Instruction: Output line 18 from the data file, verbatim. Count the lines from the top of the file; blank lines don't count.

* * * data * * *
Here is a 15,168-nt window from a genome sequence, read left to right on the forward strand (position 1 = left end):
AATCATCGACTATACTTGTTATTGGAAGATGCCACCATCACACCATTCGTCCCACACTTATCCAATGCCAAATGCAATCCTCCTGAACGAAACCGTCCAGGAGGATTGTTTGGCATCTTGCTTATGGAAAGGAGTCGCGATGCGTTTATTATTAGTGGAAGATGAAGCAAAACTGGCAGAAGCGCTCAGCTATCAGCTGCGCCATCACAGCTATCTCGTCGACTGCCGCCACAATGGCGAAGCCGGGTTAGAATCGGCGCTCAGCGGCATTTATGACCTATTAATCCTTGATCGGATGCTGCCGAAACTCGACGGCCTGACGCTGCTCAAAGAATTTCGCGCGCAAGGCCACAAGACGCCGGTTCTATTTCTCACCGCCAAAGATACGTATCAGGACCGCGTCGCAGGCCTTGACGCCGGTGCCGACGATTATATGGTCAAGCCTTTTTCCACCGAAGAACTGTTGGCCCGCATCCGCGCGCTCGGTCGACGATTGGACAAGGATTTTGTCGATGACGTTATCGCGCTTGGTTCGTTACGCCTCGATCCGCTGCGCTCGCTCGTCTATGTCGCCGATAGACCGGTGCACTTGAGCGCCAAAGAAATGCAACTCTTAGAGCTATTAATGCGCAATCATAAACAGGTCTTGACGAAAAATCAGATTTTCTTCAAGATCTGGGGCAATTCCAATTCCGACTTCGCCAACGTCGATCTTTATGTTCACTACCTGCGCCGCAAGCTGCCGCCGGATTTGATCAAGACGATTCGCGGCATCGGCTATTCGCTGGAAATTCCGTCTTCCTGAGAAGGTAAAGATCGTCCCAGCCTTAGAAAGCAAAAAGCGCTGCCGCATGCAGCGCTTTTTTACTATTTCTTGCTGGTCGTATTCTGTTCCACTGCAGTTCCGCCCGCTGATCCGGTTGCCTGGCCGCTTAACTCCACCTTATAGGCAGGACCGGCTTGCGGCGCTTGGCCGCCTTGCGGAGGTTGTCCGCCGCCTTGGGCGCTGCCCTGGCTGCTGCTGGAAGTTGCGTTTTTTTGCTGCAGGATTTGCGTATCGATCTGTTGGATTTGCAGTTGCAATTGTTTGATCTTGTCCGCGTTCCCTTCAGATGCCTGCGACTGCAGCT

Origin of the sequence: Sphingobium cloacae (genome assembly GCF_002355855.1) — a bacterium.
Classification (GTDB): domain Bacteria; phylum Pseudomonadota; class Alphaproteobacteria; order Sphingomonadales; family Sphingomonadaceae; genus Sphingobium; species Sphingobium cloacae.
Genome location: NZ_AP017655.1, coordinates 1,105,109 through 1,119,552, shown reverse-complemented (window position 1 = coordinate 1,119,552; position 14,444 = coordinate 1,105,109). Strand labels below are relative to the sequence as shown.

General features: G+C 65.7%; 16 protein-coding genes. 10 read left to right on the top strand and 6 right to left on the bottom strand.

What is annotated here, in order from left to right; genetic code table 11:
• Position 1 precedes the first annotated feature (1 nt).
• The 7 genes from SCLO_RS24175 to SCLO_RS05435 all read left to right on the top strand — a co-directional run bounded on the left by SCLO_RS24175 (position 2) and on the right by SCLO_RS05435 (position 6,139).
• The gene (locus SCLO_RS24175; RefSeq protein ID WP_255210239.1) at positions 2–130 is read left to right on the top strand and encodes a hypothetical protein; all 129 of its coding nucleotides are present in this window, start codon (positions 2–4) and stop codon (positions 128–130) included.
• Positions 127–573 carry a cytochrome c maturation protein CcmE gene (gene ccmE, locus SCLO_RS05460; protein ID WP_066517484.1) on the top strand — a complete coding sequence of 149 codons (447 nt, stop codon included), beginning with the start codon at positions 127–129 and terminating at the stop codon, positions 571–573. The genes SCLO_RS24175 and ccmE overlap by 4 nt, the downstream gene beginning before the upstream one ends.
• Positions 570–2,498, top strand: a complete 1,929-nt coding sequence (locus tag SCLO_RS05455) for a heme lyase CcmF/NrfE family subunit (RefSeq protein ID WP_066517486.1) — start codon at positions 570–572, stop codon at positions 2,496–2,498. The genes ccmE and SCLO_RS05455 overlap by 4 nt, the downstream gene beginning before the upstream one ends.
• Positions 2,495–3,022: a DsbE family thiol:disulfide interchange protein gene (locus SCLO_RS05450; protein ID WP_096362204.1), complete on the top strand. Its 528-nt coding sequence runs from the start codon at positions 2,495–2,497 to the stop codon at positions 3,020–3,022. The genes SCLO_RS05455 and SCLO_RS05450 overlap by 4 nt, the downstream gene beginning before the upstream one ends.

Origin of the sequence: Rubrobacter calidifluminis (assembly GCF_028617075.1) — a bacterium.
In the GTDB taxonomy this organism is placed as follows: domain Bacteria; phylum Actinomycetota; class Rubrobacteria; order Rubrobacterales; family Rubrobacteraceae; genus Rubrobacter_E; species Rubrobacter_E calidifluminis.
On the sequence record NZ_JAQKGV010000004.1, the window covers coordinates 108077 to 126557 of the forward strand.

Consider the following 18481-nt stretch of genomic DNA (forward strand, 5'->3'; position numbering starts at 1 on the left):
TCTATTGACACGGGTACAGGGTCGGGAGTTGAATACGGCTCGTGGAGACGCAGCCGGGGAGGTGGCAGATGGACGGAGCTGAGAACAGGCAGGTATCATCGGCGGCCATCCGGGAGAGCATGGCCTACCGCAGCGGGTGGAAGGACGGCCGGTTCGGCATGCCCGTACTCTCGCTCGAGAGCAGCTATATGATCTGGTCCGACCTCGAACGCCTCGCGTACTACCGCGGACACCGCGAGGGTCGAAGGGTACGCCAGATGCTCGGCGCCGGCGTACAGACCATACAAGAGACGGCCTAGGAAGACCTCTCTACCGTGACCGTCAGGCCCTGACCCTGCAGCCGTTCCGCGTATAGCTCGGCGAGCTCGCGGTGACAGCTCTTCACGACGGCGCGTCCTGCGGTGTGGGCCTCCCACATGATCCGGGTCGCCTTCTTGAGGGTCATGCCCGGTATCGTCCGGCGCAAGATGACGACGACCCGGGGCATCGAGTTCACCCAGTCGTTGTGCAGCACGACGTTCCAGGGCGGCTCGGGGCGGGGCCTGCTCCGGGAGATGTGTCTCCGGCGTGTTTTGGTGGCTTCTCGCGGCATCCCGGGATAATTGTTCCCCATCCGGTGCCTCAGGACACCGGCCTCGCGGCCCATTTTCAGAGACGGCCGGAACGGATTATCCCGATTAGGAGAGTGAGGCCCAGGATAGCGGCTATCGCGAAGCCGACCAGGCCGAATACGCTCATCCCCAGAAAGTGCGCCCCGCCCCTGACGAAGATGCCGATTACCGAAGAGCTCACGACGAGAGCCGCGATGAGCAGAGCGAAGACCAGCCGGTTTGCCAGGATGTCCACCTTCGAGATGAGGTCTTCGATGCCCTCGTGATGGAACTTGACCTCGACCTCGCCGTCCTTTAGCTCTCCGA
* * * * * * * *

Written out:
TCTATTGACACGGGTACAGGGTCGGGAGTTGAATACGGCTCGTGGAGACGCAGCCGGGGAGGTGGCAGATGGACGGAGCTGAGAACAGGCAGGTATCATCGGCGGCCATCCGGGAGAGCATGGCCTACCGCAGCGGGTGGAAGGACGGCCGGTTCGGCATGCCCGTACTCTCGCTCGAGAGCAGCTATATGATCTGGTCCGACCTCGAACGCCTCGCGTACTACCGCGGACACCGCGAGGGTCGAAGGGTACGCCAGATGCTCGGCGCCGGCGTACAGACCATACAAGAGACGGCCTAGGAAGACCTCTCTACCGTGACCGTCAGGCCCTGACCCTGCAGCCGTTCCGCGTATAGCTCGGCGAGCTCGCGGTGACAGCTCTTCACGACGGCGCGTCCTGCGGTGTGGGCCTCCCACATGATCCGGGTCGCCTTCTTGAGGGTCATGCCCGGTATCGTCCGGCGCAAGATGACGACGACCCGGGGCATCGAGTTCACCCAGTCGTTGTGCAGCACGACGTTCCAGGGCGGCTCGGGGCGGGGCCTGCTCCGGGAGATGTGTCTCCGGCGTGTTTTGGTGGCTTCTCGCGGCATCCCGGGATAATTGTTCCCCATCCGGTGCCTCAGGACACCGGCCTCGCGGCCCATTTTCAGAGACGGCCGGAACGGATTATCCCGATTAGGAGAGTGAGGCCCAGGATAGCGGCTATCGCGAAGCCGACCAGGCCGAATACGCTCATCCCCAGAAAGTGCGCCCCGCCCCTGACGAAGATGCCGATTACCGAAGAGCTCACGACGAGAGCCGCGATGAGCAGAGCGAAGACCAGCCGGTTTGCCAGGATGTCCACCTTCGAGATGAGGTCTTCGATGCCCTCGTGATGGAACTTGACCTCGACCTCGCCGTCCTTTAGCTCTCCGA